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SciFi solutions to challenges in agriculture

The AHDB Smart Agriculture Conference focused on smart technology encompassing engineering, sensors, decision support systems and robotics. It brought together scientists, researchers and engineers across multiple disciplines to stimulate discussion about technological developments that could help to address the challenges in farming.

One of the highlights was the keynote from Prof Salah Sukkarieh, Director of Research and Innovation at the Australian Centre for Field Robotics, University of Sydney.

Sukkarieh spoke about the state of R&D in the field robotics and automated systems. His talk covered the benefits of robotics – from reduction in labor and maintenance costs, to increasing predictability due to the availability of data collected during the operation of robotic systems. He demonstrated examples of using robotic systems in cereal production, diary, and horticulture.

You can watch a video of a robot developed at the University of Sydney that helps farmers to herd cows (You Tube video https://youtu.be/x69ezNzP2y0). Sukkarieh commented that wider adoption of robotics in agriculture may lead to changes the agricultural practices. With increased use of automated systems in agriculture there is a need for tighter standards in agricultural practices. He also discussed the ethics issues of introducing robotic systems in agriculture and development of new forms of agri-food systems.  

Dr Jonathan Leach, Quantum Imaging Hub, Heriot-Watt University showed how imaging could help to resolves some of the challenges in agriculture. He demonstrated a technique that enables to locate objects that are obscured from vision.

Prof Daniel Berckmans, Head of Measure, Model and Manage Bio-responses Division, University of Leuven spoke about challenges in monitoring animals on large farms. Increase in number of animals per farm leads to substantial welfare and health problems, environmental, social and economic impacts. He demonstrated an example of real time sound analysis in infected pigs that can help to detect sick animals and increase the precision in administering treatment. Another example was on monitoring drinking behaviour in pigs - as an indicator of health.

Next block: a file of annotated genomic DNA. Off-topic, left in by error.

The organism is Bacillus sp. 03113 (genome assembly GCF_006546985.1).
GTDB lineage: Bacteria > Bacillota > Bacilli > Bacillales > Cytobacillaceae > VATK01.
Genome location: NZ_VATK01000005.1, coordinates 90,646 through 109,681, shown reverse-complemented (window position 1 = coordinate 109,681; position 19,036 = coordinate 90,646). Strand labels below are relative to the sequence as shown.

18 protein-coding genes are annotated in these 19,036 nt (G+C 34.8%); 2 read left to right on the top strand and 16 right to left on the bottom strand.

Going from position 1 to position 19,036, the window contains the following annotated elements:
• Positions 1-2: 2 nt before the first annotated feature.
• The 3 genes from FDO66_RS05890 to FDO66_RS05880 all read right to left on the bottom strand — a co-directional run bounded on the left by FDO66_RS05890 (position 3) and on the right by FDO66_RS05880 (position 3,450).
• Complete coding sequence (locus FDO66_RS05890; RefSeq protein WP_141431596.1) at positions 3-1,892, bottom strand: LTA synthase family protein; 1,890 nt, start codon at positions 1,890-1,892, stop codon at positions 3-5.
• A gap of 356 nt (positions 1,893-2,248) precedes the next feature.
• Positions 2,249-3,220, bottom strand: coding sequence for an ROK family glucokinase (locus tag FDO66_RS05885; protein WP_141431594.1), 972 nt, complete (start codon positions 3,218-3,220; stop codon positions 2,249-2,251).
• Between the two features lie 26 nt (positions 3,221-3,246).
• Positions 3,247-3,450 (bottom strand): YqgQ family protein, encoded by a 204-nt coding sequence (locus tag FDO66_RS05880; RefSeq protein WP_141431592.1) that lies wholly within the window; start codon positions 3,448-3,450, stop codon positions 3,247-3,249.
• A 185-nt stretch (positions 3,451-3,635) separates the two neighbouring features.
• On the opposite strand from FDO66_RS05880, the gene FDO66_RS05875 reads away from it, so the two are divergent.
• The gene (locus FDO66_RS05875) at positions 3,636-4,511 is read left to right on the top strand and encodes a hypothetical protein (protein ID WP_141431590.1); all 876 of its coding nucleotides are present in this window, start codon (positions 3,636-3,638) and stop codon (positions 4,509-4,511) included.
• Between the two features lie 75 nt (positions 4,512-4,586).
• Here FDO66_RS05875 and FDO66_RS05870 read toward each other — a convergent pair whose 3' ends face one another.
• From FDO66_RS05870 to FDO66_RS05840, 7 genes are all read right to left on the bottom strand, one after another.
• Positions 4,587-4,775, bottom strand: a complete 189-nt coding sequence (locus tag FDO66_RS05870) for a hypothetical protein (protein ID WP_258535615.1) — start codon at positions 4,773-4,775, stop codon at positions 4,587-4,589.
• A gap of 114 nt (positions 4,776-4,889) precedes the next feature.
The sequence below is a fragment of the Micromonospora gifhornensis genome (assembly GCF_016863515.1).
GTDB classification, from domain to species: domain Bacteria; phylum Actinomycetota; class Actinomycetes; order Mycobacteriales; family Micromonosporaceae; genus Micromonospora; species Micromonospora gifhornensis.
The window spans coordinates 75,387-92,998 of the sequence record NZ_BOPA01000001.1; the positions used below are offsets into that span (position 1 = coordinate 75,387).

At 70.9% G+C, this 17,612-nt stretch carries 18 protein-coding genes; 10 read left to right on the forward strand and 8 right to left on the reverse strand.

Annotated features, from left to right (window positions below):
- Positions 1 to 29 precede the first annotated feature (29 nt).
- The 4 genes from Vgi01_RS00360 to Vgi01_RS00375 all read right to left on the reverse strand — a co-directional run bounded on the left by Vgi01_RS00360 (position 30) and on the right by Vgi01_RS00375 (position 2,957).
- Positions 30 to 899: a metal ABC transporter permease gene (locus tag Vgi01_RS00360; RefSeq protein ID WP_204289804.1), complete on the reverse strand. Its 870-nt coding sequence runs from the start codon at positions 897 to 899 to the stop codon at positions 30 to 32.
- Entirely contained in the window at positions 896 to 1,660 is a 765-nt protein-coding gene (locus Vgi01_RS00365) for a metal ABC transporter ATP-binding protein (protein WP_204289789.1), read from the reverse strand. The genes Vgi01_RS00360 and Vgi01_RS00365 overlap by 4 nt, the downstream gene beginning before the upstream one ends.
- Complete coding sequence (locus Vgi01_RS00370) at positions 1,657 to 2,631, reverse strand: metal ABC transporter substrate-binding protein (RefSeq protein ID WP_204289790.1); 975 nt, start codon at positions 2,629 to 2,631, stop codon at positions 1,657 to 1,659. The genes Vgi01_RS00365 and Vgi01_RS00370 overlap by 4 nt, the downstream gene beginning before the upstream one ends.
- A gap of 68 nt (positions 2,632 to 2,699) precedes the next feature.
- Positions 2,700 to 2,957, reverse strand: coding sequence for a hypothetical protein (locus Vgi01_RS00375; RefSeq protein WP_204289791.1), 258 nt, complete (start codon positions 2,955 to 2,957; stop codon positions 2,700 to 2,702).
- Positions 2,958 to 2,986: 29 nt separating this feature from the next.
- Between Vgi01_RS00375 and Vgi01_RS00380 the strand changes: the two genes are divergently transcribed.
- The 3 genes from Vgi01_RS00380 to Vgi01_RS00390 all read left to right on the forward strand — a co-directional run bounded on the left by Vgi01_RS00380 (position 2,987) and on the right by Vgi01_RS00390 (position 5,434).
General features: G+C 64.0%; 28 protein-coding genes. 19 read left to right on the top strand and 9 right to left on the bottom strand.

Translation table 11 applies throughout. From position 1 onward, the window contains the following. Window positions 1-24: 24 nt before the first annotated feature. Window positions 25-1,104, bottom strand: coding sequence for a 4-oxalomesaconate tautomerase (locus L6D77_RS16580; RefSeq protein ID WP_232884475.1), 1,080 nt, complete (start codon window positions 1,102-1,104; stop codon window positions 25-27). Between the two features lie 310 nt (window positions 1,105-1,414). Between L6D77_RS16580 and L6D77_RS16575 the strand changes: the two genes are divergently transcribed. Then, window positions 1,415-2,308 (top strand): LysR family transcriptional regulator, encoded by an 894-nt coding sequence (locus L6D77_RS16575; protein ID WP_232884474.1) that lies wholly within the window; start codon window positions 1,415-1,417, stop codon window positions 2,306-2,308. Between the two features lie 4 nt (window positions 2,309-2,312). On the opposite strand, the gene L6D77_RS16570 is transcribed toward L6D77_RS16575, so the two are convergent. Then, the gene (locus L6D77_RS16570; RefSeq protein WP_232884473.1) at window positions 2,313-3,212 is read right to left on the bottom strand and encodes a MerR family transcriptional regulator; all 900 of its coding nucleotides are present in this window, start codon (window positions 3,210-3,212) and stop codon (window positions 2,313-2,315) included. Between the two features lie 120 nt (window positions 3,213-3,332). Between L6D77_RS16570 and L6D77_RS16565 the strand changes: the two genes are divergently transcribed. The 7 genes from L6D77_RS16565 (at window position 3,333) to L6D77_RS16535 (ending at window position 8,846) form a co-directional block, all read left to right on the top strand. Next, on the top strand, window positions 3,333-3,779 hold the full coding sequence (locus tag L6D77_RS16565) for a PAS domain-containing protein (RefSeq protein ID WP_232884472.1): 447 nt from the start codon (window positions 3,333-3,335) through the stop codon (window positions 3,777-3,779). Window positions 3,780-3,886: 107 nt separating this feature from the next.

There were several talks and a discussion about the collection and use of data in agriculture, and the need for a more intelligent platform for collecting data on farm. Speakers argued that more data processing and analysts technologies need to be developed to allow for better decision-making. The amount of data collected and used requires new business models as well.

Benjamin Cave, Trainer at Open Data Institute, brought up the subject of data sharing in agriculture and discussed the interplay between Big Data, Open Data, and Personal Data. There are a lot of benefits in making agricultural data open to everyone. Data can be valuable to neighbouring farmers, researchers, NGOs, and communities.

Prof Richard Tiffin, Chief Scientist, Centre of Agricultural Informatics and Metrics of Sustainability explained the role of the new Centre in bringing together different users of the data and creating a platform for converting data into useful information or an application.

During the Q&A session the panellists and audience discussed the challenges of Open Data and the need for building trust in data curation. In the afternoon session speakers discussed and demonstrated different applications of bio-inspired robotics and artificial intelligence - for example - robots used for pollination, pest and weed control – and the emerging trends - long-term autonomy, new technologies for energy, new algorithms to optimize design and increase efficiency and profitability, reduce emissions and waste.

KTN co-organised this event together with AHDB and Paul Meakin of KTN (photographed - left) chaired a session on role of Data.

KTN facilitated a networking session on robotics, sensors, data, and applications, to stimulate interactions between delegates by posting what they could offer or what are their challenges in adopting modern technology in agriculture.

All presentations will be made available via the Smart Ag website in the coming days along with Conference videos, so please check the website for updates and an image gallery. You can also join LinkedIn network and stay connected with conference delegates and other industry experts – please follow the link here.

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